Wynn and the h.wood Group open Delilah at Wynn Las Vegas, a supper club whose full-throated glamour evokes the strip's past and embraces an opulent future.
If you were to enter Delilah’s art deco-inspired doors and wonder if you had stepped into one of the city’s most decadent midcentury institutions, you’d be forgiven. After all, the supper club, which opened July 14, was designed to channel years past.
Delilah’s brass palm trees and lively performers are sure to become a storied part of Las Vegas nightlife.
“When the Rat Packera acts were done for the night in Las Vegas, they convened in the city’s supper clubs,” says Todd-Avery Lenahan, president and chief creative officer of Wynn Design & Development. “It was an era with an affinity for tropicalism, such as in the Cocoanut Grove at the Ambassador in L.A., the original Tropicana Club in Havana and movies like South Pacific, which captured the popular imagination.”
The Stepford Wife cocktail
To create an experience that fully embodies the age, Lenahan and The h.wood Group partners John Terzian and Brian Toll created the character of Delilah: Vegas showgirl-turned-proprietress. In this way, the room spans several decades, as though Delilah herself collected the bronze cubist paintings reminiscent of Georges Braque, and malachite-inlaid tables. Look closely, though, and you’ll see that the caricatures that ring the top of the lounge area—think Sardi’s and the Palm—are thoroughly contemporary (yes, that is a Jenner). The cubist-patterned lounge upholstery and silk velvet textiles were designed by fashion houses Pierre Frey and Hermès.
The h.wood Group co-founder John Terzian.
True to the era, Delilah is all about making a grand entrance. You’ll step into an intimate lounge with effervescent “Champagne bubble” chandeliers and velvet waist-coated bartenders. Twin staircases descend into a main dining room with soaring ceilings whose center shimmers with solid cast-brass palms (a nod to New York City’s Copacabana). Zebrawood-inlaid floors double as a dance floor for the stage, designed to accommodate the venue’s nightly three-piece band (and surprise celebrity appearances). Sunday nights host a five-piece jazz band, and a DJ comes on late at night.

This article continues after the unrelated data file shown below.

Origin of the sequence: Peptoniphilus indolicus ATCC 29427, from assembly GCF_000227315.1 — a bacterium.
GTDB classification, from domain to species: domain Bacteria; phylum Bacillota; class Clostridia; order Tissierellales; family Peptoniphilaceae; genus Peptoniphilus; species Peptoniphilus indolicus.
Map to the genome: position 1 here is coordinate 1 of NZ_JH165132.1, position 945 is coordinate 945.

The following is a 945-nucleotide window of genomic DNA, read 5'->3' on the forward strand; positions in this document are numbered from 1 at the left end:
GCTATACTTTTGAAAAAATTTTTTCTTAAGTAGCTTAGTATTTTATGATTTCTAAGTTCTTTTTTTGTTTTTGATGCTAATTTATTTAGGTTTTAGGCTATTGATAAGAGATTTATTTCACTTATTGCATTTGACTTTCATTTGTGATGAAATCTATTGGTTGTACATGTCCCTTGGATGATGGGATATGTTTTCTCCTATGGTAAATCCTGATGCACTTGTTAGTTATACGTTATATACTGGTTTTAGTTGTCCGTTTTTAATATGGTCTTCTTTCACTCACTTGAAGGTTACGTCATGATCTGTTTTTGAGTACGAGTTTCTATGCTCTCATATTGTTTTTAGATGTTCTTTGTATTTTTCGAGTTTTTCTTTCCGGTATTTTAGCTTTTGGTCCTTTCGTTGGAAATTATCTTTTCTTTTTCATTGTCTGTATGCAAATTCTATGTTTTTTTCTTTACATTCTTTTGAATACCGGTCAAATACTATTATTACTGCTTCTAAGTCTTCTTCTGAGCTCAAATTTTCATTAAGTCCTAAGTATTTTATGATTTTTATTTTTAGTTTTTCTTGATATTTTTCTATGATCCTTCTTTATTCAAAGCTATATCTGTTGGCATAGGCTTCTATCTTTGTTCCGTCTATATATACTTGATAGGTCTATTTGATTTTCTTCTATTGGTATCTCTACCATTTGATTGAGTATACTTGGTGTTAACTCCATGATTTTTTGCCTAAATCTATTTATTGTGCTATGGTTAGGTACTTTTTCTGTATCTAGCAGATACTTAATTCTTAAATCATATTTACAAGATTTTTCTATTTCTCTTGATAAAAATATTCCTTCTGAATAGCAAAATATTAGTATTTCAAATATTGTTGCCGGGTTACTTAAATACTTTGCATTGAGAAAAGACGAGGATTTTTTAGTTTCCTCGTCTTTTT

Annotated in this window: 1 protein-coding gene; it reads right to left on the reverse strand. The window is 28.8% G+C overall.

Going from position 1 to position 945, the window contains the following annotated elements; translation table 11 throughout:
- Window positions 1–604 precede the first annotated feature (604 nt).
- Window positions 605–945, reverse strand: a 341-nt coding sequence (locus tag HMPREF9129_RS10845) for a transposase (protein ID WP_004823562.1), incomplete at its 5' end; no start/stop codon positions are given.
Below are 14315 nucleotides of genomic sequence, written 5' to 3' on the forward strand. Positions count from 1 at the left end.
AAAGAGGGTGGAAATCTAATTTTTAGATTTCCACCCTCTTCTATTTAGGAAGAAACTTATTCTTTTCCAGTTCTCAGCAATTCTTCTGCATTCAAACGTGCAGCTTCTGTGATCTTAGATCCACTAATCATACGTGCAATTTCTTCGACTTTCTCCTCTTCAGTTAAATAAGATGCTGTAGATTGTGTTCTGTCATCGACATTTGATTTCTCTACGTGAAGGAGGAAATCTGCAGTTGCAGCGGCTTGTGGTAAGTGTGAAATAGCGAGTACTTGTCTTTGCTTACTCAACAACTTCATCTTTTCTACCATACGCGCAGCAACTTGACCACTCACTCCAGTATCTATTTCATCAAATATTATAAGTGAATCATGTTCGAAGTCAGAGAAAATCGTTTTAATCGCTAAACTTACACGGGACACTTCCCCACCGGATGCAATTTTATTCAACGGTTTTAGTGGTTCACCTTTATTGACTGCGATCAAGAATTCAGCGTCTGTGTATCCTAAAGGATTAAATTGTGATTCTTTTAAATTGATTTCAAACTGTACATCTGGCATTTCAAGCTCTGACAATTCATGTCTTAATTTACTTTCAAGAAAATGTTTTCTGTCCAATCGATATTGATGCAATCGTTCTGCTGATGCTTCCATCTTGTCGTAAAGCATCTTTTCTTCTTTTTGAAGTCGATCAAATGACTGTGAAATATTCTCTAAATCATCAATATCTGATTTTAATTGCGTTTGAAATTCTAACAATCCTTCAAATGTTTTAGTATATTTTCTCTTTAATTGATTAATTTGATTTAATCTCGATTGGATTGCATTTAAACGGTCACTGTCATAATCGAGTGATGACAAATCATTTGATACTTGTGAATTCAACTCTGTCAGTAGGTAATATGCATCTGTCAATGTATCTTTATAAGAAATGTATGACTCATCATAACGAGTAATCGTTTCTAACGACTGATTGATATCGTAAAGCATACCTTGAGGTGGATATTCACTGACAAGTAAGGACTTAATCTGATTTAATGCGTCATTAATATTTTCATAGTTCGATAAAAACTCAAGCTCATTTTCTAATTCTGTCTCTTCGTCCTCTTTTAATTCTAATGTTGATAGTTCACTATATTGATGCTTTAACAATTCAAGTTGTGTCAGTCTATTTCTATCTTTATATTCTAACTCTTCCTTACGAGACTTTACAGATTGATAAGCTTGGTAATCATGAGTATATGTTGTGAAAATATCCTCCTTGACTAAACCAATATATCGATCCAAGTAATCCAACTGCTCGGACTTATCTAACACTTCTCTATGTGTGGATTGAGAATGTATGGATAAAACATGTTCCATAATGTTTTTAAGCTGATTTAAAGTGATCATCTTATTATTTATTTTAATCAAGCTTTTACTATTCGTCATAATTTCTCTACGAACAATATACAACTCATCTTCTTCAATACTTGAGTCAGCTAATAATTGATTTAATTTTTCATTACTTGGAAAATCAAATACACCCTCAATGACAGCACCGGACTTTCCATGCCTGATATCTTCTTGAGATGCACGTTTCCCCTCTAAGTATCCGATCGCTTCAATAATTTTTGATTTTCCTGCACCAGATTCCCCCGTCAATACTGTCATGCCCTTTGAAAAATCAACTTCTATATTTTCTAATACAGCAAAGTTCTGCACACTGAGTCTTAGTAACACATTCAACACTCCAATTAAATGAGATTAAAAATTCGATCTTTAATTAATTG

Executive chef Joshua Smith.
The h.wood’s Group’s star power already dominates L.A. in 14 dining and nightlife venues, from the original Delilah and Bootsy Bellows to Poppy and The Peppermint Club. “There is this nostalgia for the old Las Vegas supper clubs that our generation has really only seen in films,” Terzian says. Guests can summon it in a private dining room that adjoins the kitchen and in two candlelit courtyards. Executive chef Joshua Smith pays updated homage to the classics, such as a surf and turf of seared dayboat scallops and short ribs and a theatrical (and photogenic) strawberry shortcake baked Alaska. Mixologist Mariena Mercer Boarini has devised a showstopping menu of cocktails, like her Stepford Wife, a French 75 made with strawberry lemongrass vodka, citrus and rosé Champagne, and a Drake Spritzer, named for a certain Wynn frequent flier.
The gorgeous space designed by Wynn Design & Development’s Todd-Avery Lenahan.
Enthusiasm for Delilah rivals that of the 1950s, when a weekend flight was only available to the rich and famous. But this is no themed restaurant. In a city whose current mood is nothing if not effervescent, Delilah just gives her guests what they want. 702.770.7000
Photography by: ROBERT MILLER PHOTOGRAPHY, BRASS PALM TREES PHOTO BY MYRIAM SANTOS, BILL MILNE PHOTOGRAPHY